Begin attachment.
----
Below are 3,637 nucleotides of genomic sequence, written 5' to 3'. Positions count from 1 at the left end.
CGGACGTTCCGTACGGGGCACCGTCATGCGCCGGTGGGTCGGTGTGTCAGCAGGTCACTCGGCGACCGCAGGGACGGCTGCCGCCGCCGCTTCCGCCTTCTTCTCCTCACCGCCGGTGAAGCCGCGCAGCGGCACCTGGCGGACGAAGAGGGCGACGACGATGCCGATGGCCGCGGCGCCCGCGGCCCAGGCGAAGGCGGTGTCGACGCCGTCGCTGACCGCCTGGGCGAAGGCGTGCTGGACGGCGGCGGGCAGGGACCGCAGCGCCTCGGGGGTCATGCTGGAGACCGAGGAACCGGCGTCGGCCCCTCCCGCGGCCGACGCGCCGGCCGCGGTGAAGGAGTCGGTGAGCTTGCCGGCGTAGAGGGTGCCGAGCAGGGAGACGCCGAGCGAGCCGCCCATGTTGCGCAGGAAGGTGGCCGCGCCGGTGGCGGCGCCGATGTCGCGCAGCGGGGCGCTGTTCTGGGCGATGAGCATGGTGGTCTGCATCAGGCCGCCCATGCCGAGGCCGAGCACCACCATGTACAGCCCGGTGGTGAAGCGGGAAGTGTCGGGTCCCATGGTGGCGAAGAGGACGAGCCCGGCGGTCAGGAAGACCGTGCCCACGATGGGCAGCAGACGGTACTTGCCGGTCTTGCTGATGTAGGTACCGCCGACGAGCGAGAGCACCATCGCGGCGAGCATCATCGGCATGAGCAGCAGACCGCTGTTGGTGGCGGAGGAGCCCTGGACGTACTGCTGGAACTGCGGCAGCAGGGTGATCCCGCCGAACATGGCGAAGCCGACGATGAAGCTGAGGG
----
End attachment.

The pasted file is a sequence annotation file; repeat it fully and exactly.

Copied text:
Below are 3,637 nucleotides of genomic sequence, written 5' to 3'. Positions count from 1 at the left end.
CGGACGTTCCGTACGGGGCACCGTCATGCGCCGGTGGGTCGGTGTGTCAGCAGGTCACTCGGCGACCGCAGGGACGGCTGCCGCCGCCGCTTCCGCCTTCTTCTCCTCACCGCCGGTGAAGCCGCGCAGCGGCACCTGGCGGACGAAGAGGGCGACGACGATGCCGATGGCCGCGGCGCCCGCGGCCCAGGCGAAGGCGGTGTCGACGCCGTCGCTGACCGCCTGGGCGAAGGCGTGCTGGACGGCGGCGGGCAGGGACCGCAGCGCCTCGGGGGTCATGCTGGAGACCGAGGAACCGGCGTCGGCCCCTCCCGCGGCCGACGCGCCGGCCGCGGTGAAGGAGTCGGTGAGCTTGCCGGCGTAGAGGGTGCCGAGCAGGGAGACGCCGAGCGAGCCGCCCATGTTGCGCAGGAAGGTGGCCGCGCCGGTGGCGGCGCCGATGTCGCGCAGCGGGGCGCTGTTCTGGGCGATGAGCATGGTGGTCTGCATCAGGCCGCCCATGCCGAGGCCGAGCACCACCATGTACAGCCCGGTGGTGAAGCGGGAAGTGTCGGGTCCCATGGTGGCGAAGAGGACGAGCCCGGCGGTCAGGAAGACCGTGCCCACGATGGGCAGCAGACGGTACTTGCCGGTCTTGCTGATGTAGGTACCGCCGACGAGCGAGAGCACCATCGCGGCGAGCATCATCGGCATGAGCAGCAGACCGCTGTTGGTGGCGGAGGAGCCCTGGACGTACTGCTGGAACTGCGGCAGCAGGGTGATCCCGCCGAACATGGCGAAGCCGACGATGAAGCTGAGGG